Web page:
How Industrial Data Was Born (Part I)

We take for granted the data that is all around us. That data helps us better understand our processes and how we can improve them. But sometimes we have to pause and remember how it all started and why that data became so important to us.

The industrial revolution was the genesis of industrial data although the latter didn’t show up until recently. As disciplines and processes for industry were augmented by better technology, we were able to store industrial data and mine it for information. These industrial processes ranged from for pure process (O&G, water, etc.) to discrete (automotive, appliance, etc.) to everything in between in hybrid production which includes aspects of both process (or continuous) and discrete industrial applications.

The Technology Journey

In the beginning, we gathered data manually. Reams of production logs were kept by workers. When I think of the beginning industrial data, however, I think of relay control. Electrical mechanical relays were an important step in the path leading to industrial data.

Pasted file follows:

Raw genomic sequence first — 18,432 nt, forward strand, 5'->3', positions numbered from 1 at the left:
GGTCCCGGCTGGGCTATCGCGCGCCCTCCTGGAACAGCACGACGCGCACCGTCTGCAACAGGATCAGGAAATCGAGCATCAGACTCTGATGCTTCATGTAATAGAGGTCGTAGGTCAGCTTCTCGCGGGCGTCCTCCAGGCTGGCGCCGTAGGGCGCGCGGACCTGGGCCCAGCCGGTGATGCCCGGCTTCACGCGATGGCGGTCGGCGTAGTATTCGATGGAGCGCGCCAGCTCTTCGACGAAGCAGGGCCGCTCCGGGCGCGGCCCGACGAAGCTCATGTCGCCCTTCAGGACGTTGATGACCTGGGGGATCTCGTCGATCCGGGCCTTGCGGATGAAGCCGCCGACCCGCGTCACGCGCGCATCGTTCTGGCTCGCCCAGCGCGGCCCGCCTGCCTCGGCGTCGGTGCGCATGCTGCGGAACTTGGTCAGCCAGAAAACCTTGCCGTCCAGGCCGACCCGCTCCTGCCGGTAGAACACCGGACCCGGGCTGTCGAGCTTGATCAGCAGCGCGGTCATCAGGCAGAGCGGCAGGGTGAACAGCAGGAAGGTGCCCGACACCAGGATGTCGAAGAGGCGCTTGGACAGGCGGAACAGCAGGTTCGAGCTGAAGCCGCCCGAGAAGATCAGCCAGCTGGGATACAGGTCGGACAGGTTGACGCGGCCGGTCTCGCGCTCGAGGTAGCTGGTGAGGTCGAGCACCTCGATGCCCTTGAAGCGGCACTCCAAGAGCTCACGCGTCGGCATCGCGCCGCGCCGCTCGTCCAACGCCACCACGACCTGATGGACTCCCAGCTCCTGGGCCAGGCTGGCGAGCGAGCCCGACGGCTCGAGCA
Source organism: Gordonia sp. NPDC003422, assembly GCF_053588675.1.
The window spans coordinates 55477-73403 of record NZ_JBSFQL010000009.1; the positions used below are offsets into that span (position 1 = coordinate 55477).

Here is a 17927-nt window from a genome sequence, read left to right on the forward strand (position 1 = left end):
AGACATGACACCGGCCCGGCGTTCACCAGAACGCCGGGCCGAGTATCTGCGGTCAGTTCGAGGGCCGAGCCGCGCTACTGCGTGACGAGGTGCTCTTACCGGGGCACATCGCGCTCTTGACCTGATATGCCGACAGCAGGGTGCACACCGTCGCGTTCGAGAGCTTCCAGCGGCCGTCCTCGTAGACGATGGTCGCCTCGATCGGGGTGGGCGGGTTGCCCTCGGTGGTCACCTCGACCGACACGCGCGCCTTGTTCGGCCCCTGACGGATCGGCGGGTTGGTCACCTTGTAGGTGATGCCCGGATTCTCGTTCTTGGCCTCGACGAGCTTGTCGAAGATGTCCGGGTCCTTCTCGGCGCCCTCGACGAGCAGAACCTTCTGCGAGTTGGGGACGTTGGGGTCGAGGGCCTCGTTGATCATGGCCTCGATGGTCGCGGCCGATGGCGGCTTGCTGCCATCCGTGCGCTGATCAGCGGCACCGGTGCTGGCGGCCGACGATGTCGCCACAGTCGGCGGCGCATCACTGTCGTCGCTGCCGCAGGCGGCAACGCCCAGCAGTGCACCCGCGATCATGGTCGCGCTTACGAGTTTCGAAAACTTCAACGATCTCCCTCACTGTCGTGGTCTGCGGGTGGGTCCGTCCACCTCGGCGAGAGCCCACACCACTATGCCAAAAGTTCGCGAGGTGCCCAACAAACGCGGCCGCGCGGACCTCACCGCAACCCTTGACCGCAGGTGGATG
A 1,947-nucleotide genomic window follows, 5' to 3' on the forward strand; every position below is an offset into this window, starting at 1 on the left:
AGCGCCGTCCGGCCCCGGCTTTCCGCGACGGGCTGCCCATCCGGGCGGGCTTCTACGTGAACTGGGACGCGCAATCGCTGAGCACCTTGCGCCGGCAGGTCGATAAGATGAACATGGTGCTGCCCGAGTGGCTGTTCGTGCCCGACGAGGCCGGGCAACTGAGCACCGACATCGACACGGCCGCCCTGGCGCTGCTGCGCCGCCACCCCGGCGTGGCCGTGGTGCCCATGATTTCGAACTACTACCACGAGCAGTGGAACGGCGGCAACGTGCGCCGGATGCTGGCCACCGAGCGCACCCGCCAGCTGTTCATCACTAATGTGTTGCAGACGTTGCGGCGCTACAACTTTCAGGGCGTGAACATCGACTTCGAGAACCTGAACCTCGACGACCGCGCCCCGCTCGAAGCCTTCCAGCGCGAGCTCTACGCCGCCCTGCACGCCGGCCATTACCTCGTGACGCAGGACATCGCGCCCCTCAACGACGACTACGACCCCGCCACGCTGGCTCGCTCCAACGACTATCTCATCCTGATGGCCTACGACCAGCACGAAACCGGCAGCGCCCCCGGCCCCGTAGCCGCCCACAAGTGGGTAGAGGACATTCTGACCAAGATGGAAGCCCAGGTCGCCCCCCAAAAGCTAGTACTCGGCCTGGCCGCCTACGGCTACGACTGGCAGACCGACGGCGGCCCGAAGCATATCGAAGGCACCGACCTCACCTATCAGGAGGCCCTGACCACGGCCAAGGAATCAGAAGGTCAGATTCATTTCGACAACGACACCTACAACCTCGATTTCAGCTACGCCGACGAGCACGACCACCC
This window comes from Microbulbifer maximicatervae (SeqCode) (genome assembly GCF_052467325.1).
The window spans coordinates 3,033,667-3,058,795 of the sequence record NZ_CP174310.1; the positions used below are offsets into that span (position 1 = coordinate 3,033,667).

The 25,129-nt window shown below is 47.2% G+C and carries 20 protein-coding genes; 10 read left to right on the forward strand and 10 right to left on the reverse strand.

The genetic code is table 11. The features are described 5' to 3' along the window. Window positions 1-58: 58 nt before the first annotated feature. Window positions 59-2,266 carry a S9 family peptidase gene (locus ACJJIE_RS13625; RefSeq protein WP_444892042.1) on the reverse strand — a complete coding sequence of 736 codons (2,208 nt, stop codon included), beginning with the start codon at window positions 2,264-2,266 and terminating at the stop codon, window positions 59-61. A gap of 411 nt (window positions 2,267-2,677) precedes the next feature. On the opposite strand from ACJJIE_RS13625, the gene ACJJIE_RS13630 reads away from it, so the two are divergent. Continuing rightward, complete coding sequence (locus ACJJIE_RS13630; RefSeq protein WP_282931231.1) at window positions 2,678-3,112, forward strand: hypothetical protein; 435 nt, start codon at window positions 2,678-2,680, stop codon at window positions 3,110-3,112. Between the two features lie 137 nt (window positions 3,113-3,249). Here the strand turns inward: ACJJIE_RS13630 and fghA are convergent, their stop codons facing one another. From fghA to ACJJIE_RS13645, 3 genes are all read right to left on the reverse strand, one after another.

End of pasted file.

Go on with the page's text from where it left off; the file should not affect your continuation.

Electrical relays are used in many products around us such as cars and appliances. In industrial applications like manufacturing, do you remember some of the first industrial relays that were used in the beginning of automation?  We thought we were so advanced.

This relay started an electric motor. Motor control is the  foundation to factory automation. These relays were mounted in large panels and wired together forming a basic Boolean logic to do automatic control of industrial applications.

Here’s a quick example of this logic. This shows “anding” logic where stop “and” start have to be closed or the auxiliary contact (M) is closed “and” the overload (O.L.) is “not” tripped then the motor (M) will start.

Take a look at this relay panel used in industrial automation from 1965. This entire panel probably executed the equivalent of a couple lines of code.  How clumsy it looks to us now. Do you remember using equipment like this?  What was your first experience?

David Frede

A Midwesterner, Dave has worked on both sides of the analytical model, using predictive analysis to help optimize our operations – ours and our customers! Anyone care to guess how deep the pan needs to be to optimize pizza production?

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